It’s taken me a long time to get up the courage to write about this experience because I was afraid I would sound like a braggy name-dropper. But maybe it’s that enough time has gone by, maybe I’ve eased up on myself, or maybe it’s reading about artists like Summer Pierre, who set 6 and 12-month creative goals for themselves, and have the self-permission to pursue them without getting in their own way. I love this kind of humble confidence–the simple, fierce belief that you, and everyone else, have the right to do something other than what David Whyte calls waking up every day into the “great To Do list” of your life. (Summer Pierre is AMAZING, BTW. Must-reads on her web site: “100 Things,” and the story of how she gave birth to her son on the side of the highway in NYC).
Anyway, the having dinner with David Whyte part of the David Whyte visit came about like this: I went into my boss’ office a week or two before David was due to arrive and asked, casually, like it was no big deal, if I could be the one to take him out for dinner. Alone. And I think my boss, who, together with his wife, both huge John O’Donohue fans (he was an enormously talented and important contemporary Irish writer and theologian, and close friend of David Whyte who died unexpectedly in 2008; Whyte’s The Three Marriages is dedicated to him), were scheduled to have breakfast with David, figured either that everyone who mattered would have had their time with David, OR that he knew how much it would mean to me to have the chance to sit down with him one-on-one, so he gave me the thumbs up.
Now, academia, like corporate America, has its own unspoken hierarchy. The person with the clipboard who does the grunt work of coordinating your visit, orders your lunch, hangs your blazer on the back of a chair because there’s no coat racks in the classroom you’re speaking in (and then sits in the chair with your blazer on it, inhaling every molecule of closeness like a total creeper), is, frankly, just not that important (e.g. is not, as they say, “a decision maker”).
In my job, I’ve always straddled that line between having the cool ideas, making the contacts, and then doing the crap work of making them happen. This doesn’t really bother me; someone has to do the detail work, detail work matters, and I’m good enough at it, so it might as well be me. (I’m reminded of my dear, dear friend Ann, detailer extraordinaire, who always provided a tiny basket for the plastic pull-off backs of nametags at the events she organized. Such gestures are acts of love).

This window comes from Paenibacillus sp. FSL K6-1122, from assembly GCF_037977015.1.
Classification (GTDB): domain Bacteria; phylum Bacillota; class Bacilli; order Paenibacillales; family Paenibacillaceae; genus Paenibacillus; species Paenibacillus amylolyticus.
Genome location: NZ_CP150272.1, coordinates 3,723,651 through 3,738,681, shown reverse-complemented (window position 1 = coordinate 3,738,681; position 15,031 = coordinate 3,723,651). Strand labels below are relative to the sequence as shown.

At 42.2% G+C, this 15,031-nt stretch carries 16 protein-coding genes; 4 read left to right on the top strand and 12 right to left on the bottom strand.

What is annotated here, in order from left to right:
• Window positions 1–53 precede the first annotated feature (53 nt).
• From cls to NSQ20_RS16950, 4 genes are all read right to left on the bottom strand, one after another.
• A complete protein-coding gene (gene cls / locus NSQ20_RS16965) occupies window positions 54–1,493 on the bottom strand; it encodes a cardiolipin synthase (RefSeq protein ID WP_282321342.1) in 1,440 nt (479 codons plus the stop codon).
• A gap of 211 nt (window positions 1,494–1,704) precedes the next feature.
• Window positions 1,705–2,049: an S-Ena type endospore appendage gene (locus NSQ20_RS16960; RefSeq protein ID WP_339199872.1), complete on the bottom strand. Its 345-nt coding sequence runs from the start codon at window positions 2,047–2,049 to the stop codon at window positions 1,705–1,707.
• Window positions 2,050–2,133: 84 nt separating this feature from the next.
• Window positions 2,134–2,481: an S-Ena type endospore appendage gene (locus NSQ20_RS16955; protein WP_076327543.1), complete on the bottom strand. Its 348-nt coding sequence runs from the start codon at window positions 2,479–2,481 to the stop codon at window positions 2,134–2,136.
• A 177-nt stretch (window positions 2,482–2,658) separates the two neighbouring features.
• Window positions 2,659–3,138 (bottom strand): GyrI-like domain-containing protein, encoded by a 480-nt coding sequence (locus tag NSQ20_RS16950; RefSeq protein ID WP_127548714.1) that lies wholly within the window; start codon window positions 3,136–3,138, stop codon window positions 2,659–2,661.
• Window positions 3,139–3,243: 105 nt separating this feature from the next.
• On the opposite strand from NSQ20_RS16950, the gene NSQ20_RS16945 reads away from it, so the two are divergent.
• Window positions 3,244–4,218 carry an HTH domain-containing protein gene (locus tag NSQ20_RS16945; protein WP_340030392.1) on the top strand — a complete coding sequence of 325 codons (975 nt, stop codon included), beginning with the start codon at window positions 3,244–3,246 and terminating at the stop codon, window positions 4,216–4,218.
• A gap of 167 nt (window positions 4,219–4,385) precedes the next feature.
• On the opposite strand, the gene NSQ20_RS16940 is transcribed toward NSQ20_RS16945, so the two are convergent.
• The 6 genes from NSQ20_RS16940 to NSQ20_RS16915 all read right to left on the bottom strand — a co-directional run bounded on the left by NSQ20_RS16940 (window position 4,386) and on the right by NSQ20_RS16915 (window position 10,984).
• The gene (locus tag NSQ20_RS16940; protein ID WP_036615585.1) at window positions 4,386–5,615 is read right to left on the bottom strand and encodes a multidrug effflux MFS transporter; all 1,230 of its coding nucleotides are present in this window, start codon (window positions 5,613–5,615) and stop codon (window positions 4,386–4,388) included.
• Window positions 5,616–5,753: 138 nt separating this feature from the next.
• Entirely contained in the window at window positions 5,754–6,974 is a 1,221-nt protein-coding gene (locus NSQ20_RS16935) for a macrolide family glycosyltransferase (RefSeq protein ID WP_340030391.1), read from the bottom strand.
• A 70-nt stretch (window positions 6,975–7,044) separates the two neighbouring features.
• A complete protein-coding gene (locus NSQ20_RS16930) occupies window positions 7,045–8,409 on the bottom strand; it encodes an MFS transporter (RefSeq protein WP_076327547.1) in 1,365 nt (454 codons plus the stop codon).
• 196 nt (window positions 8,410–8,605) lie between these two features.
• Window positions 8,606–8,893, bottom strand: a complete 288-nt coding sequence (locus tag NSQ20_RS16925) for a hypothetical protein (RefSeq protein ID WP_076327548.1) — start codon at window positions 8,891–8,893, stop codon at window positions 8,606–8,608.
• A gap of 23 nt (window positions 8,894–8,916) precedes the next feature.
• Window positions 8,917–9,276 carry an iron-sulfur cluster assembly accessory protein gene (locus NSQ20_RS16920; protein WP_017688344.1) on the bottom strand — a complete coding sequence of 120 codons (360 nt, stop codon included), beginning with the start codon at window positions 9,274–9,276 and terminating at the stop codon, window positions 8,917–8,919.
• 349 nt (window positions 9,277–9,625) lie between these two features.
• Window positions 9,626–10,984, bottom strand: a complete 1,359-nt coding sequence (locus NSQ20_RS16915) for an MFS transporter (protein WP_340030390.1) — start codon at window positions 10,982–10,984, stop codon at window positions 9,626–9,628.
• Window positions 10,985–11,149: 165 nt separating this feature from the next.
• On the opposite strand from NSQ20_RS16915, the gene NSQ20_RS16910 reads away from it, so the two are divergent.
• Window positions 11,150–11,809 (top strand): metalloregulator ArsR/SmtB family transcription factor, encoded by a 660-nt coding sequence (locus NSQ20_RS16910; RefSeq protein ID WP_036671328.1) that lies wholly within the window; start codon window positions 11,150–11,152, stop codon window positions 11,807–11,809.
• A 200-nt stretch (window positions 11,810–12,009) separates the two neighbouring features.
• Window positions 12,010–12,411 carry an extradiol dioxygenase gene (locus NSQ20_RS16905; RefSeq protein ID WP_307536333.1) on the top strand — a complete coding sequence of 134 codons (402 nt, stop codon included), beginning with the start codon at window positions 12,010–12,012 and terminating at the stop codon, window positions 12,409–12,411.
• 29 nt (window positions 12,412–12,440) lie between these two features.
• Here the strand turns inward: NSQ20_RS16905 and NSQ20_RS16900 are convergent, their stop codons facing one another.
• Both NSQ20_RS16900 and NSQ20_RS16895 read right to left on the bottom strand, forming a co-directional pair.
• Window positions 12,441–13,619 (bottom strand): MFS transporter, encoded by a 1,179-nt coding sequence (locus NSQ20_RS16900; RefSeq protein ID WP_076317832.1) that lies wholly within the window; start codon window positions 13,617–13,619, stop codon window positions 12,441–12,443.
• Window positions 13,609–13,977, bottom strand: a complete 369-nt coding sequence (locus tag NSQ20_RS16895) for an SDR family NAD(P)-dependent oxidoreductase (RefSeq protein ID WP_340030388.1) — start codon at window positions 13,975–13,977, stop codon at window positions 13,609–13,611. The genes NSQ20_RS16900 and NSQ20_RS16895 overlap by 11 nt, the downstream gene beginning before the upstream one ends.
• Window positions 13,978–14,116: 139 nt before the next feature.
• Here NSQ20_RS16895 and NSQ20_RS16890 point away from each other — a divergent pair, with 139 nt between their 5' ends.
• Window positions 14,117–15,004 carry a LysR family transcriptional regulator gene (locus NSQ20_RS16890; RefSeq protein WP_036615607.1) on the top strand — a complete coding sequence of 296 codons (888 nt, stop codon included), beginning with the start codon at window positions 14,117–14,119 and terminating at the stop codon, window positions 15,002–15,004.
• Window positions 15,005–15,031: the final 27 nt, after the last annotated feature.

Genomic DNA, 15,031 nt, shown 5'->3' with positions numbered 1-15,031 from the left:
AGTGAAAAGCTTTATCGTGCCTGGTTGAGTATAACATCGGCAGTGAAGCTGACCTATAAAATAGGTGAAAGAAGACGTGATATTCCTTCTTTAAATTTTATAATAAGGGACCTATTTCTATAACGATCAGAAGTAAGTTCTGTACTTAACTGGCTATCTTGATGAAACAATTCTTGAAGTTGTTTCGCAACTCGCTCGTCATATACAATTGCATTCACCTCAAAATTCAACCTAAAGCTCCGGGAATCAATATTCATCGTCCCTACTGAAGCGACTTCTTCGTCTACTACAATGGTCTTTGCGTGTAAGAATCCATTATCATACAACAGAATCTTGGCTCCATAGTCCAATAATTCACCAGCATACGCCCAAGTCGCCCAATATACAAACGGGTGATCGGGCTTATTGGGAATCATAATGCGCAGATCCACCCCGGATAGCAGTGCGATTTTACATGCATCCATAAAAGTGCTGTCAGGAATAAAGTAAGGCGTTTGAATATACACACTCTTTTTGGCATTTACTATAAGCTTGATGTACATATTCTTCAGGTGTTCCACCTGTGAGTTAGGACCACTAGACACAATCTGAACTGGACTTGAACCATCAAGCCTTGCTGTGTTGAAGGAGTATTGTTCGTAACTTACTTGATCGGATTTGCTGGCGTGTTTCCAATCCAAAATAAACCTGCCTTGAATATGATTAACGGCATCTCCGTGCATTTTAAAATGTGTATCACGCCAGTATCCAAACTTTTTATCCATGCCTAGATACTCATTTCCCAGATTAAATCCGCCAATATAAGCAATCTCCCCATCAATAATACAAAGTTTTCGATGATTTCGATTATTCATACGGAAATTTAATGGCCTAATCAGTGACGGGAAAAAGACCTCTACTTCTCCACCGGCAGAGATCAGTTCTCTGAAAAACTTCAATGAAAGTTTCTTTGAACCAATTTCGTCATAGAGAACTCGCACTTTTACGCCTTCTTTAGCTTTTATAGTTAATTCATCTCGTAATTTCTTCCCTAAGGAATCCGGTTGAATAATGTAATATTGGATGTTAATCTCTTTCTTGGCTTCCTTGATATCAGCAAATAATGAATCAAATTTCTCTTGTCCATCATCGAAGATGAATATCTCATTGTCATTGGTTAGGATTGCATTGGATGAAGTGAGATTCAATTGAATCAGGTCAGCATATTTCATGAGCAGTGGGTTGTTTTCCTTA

In my work, I’m usually in charge of hosting, pleasant, smart, education-oriented people whom I like and respect, and I’m truly more than happy to help make their visits comfortable and productive. But David Whyte’s visit was mine. It was about poetry, lifeblood, and an extraordinary chance to orient my life compass towards what really mattered.
On the day of David’s visit, I knew that even if I were the one standing in the background all day, cleaning up box lunches, and/or introducing him to people who knew he was “important” but had never read any of his work, it didn’t matter. Because I knew who he was (professionally, not personally), and I knew that at 6:00PM that evening, long after most of the talking heads had gone, over 300 people would arrive on campus to hear a man, a writer, a poet, speak to them (no matter how many times he had spoken on the topic before) about something that really, really mattered.
And my confusion, questing, uncertainty, longing, and tremendous good fortune had made that happen.
Stay tuned for Part 3, and in the meantime, tell me about something that you’ve done that came straight from your heart and made a difference to someone. Anything, from opening a door for a mom with a stroller, calling a friend who’s having a bad day, to telling someone that you appreciate them, or something really big that you’re proud of. OR, tell me about a time when someone did something like this for you!
With Thanks to the Field Sparrow, Whose Voice Is So Delicate and Humble
I do not live happily or comfortably
with the cleverness of our times.
The talk is all about computers,
the news is all about bombs and blood.
This morning, in the fresh field,
I came upon a hidden nest.
It held four warm, speckled eggs.
I touched them.
Then went away softly,
having felt something more wonderful
than all the electricity of New York City.
My initial thought, after reading your first post was: “you had dinner, alone, with David Whyte and you waited three months to tell your readers about it”?